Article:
Editor’s Note: Communications Associate Bekah Galucki dives into what “gifts” and how we can offer them back to God by recalling the Presentation of the Gifts within the context of Mass. She shares how her own personal experience of bringing gifts to the altar has been transformed. 

When I think of gifts, my mind immediately goes to a specific moment from an “Explanation of the Mass” session that my home parish, St. Lawrence, held. All were welcome, in more ways than one, and the priest uncovered this truth through discussing the very moment of the Mass that I had once dreaded and now hold so dear. 

Now the Presentation of the Gifts, drawing from my memories of Mass growing up, was remembered less fondly by my ten-year-old self: As we would pass around the offertory baskets, we would all look to see which chosen family got to bring up the gifts of bread, wine, and holy water. All eyes would be on them. On the numbered occasions that my family and I were asked to bring up the gifts to the altar, I vividly remember this sweaty-palmed, wide-eyed nervousness leading up to the ushers giving us the signal. We would then quietly leave our pew and gather at the back of the church, where the ushers would hand us the gifts and arrange us behind the altar servers. 

In the very next moments, surprisingly, my nerves had all melted away. The deep sense of peace and belonging overwhelmingly took over. The pews filled with people staring at me had faded and my gaze was fixed on the priest in front of the altar, who was awaiting these gifts with a smile. He was not only waiting for what I held in my hands, but rather for me. God waits for me.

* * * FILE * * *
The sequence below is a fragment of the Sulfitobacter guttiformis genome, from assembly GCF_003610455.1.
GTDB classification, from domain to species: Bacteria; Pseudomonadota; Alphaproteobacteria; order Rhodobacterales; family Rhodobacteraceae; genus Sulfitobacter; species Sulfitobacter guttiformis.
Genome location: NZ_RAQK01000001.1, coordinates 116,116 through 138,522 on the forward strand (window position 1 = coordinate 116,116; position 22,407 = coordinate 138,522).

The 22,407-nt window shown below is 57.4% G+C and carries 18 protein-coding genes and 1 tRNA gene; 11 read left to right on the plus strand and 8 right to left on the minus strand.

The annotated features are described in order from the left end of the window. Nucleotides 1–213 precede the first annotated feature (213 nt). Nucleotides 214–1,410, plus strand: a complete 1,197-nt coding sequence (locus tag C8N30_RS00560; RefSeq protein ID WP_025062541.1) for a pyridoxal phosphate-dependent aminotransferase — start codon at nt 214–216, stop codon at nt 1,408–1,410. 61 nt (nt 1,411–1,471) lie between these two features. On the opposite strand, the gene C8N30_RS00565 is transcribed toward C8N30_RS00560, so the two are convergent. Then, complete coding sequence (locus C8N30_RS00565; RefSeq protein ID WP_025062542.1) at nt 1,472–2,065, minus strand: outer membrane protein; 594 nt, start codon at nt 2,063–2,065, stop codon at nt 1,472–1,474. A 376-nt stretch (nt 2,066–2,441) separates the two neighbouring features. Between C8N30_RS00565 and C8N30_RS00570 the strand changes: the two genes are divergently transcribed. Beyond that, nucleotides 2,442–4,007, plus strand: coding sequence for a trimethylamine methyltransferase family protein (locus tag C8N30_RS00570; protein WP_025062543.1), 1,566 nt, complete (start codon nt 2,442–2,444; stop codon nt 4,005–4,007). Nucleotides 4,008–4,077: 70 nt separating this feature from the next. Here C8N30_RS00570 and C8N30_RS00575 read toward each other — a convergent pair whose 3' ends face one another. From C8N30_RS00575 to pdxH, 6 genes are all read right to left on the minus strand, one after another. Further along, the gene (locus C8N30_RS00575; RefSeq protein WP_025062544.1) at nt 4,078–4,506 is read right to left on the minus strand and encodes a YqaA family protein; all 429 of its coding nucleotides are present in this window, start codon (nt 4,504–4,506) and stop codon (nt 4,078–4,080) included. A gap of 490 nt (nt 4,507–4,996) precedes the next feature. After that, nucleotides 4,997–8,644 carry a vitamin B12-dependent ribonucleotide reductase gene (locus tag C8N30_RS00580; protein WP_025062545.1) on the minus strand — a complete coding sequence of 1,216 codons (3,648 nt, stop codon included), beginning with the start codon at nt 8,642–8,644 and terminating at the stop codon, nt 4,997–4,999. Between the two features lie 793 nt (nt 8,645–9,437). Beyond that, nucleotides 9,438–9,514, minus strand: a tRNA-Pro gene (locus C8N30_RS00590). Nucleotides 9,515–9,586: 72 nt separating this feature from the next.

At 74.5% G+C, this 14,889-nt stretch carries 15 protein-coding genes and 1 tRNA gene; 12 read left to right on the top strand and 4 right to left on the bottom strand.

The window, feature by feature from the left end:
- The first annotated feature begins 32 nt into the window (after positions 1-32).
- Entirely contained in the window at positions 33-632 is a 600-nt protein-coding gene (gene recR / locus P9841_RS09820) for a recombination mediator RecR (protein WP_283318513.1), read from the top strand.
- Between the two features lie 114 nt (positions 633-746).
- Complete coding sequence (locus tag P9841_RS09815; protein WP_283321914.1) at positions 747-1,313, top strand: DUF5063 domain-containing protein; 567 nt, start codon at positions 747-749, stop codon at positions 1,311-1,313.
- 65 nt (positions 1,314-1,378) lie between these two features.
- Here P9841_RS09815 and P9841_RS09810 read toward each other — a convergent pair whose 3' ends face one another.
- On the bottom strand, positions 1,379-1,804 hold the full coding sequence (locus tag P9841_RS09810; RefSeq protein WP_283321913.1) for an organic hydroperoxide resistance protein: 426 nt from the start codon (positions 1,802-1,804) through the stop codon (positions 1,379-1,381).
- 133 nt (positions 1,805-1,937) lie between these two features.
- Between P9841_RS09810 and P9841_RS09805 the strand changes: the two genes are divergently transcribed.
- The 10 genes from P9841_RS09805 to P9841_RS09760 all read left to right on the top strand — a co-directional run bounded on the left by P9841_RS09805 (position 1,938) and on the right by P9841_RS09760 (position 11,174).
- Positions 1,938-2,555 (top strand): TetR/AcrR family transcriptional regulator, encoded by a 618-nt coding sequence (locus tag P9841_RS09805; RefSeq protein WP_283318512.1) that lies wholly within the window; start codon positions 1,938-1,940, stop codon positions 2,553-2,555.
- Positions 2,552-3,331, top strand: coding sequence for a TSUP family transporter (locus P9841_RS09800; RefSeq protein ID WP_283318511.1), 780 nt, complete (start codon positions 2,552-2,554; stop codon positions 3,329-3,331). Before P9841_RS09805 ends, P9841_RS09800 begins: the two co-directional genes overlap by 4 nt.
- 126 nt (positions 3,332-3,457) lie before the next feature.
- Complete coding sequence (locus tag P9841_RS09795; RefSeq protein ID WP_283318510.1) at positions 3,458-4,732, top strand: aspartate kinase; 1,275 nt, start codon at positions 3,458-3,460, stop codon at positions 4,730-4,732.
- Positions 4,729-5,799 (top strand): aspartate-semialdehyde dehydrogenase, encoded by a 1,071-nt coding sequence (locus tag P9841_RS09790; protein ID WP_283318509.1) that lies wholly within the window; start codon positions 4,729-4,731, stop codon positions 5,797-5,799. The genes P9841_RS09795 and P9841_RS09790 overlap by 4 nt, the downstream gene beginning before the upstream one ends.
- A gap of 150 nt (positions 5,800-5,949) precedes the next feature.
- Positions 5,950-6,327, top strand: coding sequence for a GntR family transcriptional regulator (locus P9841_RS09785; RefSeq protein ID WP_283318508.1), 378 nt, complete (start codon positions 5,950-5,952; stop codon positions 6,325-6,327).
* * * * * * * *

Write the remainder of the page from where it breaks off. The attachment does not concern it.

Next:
The truth I had learned was that in walking towards the altar, you are not only offering the gifts of earthly food and drink; you offer all that you are, all that you have, your hopes and dreams, your fears and doubts, the talents God has blessed you with, the love that has been cultivated within you, your good days, your not-so-good days, your time, your strengths, your faults, your everything–all is a gift that we offer back to God in thanksgiving. And in turn, He sees you also as a gift–His beloved child coming home. 

This part of the Mass–of my faith, really–transformed into something far more personal and substantial.  My old memories growing up and new presently-active faith have now worked together through His grace to give me a greater understanding of these gifts which have been given to me. During this part of the Mass now, I hold my heart and pray “My Lord and my God, all that I have and all that I am, I give to You.” 

I invite you to reflect and offer yourself fully to God this Christmas, in every way possible.

Reflection Question: What specific gifts do you bring back to God? How can you fully give yourself to Him and “come home”?